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The Civilian Conservation Corps is an important part of history, especially in the Northwest, where it was responsible for the making of many of our state parks trails, roads, swimming areas, picnic shelters and restrooms that are still in use 60 years after Americas young men worked for the sum of $30 a month plus board and room, with $25 of the $30 going home to their families.
The country was financially and morally bankrupt and the spirit of the people was at an all-time low, the Great Depression was upon us, and more than two million youths were aimlessly wandering the cities in search of jobs.
Franklin D. Roosevelt became president, and in the first 100 days of office he instituted a number of programs to get the country back on its feet. Among them was the Civilian Conservation Corps, the most widely acclaimed. The plan was to recruit young men into a peacetime army that would preserve the land, forests, and waters and build public parks at the same time providing money for the young people and their families who had no work.
The Department of Labor recruited the men; clothing was provided by the Army which also managed the camps. Work control was under the direction of the U.S. Forest Service, U.S. Park Service, Soil Conservation Service, the U.S. Fish and Wildlife Service, Bureau of Land Management and the Bureau of Reclamation. In spite of all the bureaucracies involved, the program was a success.
Life in the Corps appealed to the American frontier spirit. Boys were sent all over the United States; on Whidbey Island they came from the East Coast, from New Jersey to Vermont. They had never seen the West and here they were in the midst of a forest, on an Island in Puget Sound, learning how to build trails and roads, how to build restrooms on top of rock walls, how to cut and plant timber and get along under Army supervision.
Of the 3,240,393 young men and at least one woman who worked for a dollar a day and room and board, many now say it was the best years of their lives.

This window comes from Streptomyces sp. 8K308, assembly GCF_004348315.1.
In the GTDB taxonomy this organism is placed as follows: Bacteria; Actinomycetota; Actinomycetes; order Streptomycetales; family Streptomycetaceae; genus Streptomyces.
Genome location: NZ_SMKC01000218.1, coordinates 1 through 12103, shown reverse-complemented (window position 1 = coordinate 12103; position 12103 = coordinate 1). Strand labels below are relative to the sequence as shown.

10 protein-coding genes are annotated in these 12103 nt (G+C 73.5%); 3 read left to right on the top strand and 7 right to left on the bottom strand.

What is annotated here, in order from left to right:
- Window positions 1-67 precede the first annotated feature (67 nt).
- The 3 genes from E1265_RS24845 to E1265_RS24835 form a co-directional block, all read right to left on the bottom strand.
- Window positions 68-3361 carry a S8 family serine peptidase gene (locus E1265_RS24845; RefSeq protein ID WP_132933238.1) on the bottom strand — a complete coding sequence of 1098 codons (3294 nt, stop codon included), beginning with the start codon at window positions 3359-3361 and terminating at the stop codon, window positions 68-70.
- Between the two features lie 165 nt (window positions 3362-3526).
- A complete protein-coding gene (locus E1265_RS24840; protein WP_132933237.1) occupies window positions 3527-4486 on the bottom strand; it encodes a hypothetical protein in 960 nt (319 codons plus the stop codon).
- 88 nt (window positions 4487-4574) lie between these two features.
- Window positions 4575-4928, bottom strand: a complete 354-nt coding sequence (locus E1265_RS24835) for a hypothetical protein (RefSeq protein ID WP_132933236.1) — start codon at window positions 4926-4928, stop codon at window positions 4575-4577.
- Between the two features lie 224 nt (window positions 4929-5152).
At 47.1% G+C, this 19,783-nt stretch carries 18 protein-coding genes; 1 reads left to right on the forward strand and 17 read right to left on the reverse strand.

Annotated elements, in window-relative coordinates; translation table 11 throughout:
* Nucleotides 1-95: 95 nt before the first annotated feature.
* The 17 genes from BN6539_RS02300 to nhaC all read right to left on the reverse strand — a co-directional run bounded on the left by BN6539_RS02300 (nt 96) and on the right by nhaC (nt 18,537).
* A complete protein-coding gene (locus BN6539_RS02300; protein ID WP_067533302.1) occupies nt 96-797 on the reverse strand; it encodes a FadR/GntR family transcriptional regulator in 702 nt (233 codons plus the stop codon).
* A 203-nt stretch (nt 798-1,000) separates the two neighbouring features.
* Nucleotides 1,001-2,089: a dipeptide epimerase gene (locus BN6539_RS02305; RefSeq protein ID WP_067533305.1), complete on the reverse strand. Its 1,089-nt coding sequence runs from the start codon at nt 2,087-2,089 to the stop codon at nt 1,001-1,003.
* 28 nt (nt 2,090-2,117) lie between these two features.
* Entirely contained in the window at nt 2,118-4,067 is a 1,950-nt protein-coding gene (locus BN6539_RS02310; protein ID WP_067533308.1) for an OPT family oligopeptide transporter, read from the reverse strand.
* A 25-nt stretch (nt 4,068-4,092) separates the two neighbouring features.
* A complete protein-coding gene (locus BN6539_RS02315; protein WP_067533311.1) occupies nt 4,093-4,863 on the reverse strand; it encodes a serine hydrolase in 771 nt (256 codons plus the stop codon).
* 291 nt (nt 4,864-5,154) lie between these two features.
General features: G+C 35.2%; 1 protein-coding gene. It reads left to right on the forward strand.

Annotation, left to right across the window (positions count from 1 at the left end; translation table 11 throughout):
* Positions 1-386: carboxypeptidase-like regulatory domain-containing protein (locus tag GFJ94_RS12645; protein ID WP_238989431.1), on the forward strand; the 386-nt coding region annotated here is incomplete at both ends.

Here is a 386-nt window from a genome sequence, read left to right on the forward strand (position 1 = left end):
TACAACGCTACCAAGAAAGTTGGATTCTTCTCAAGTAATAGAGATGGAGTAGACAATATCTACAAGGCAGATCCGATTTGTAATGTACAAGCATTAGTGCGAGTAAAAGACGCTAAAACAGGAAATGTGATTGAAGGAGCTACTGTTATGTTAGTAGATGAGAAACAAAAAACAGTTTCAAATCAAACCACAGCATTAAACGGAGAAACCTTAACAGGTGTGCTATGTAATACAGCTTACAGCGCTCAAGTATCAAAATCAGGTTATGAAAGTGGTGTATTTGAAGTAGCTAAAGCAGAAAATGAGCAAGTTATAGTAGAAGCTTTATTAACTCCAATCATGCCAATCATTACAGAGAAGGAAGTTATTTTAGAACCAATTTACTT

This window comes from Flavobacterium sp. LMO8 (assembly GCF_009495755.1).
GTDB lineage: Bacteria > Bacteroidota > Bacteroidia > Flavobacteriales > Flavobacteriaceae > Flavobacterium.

Roosevelts Tree Army worked on millions of acres to slow the erosion and to replant the depleted forests. They built more than a thousand national, state, county and city parks. The CCCs in reality saved countryside that had been, for over two centuries, ravaged by rich and poor alike.
On North Whidbey and South Fidalgo Islands Deception Pass State Park is a monument to the young men of the 1930s. The building, trails and beaches continue to fascinate people from all around the world who come to visit.
In 1992, it was suggested to the State Parks Department that the picturesque log and stone pillar railings along Highway 20 on North Whidbey and South Fidalgo through the park be replaced by plastic fencing. The suggestion came to the attention of the Oak Harbor Garden Club who mustered their forces in protest. The suggestion was dropped.
Again the issue has cropped up and it looks as though the state will indeed replace the historic railings in Deception Pass State Park.
To those who have lived for many years on Whidbey Island and enjoyed the panorama and surroundings of the CCC boys handiwork of over a half century, it would be discouraging indeed to find that synthethics, polymers and other new-fangled building materials had pervaded the sacred history of the Northwest to outline one of its most beautiful roadways.
Dorothy Neil has written and recorded Whidbey Island history for more than 50 years. Her books chronicle local life and times. This column comes from her archives.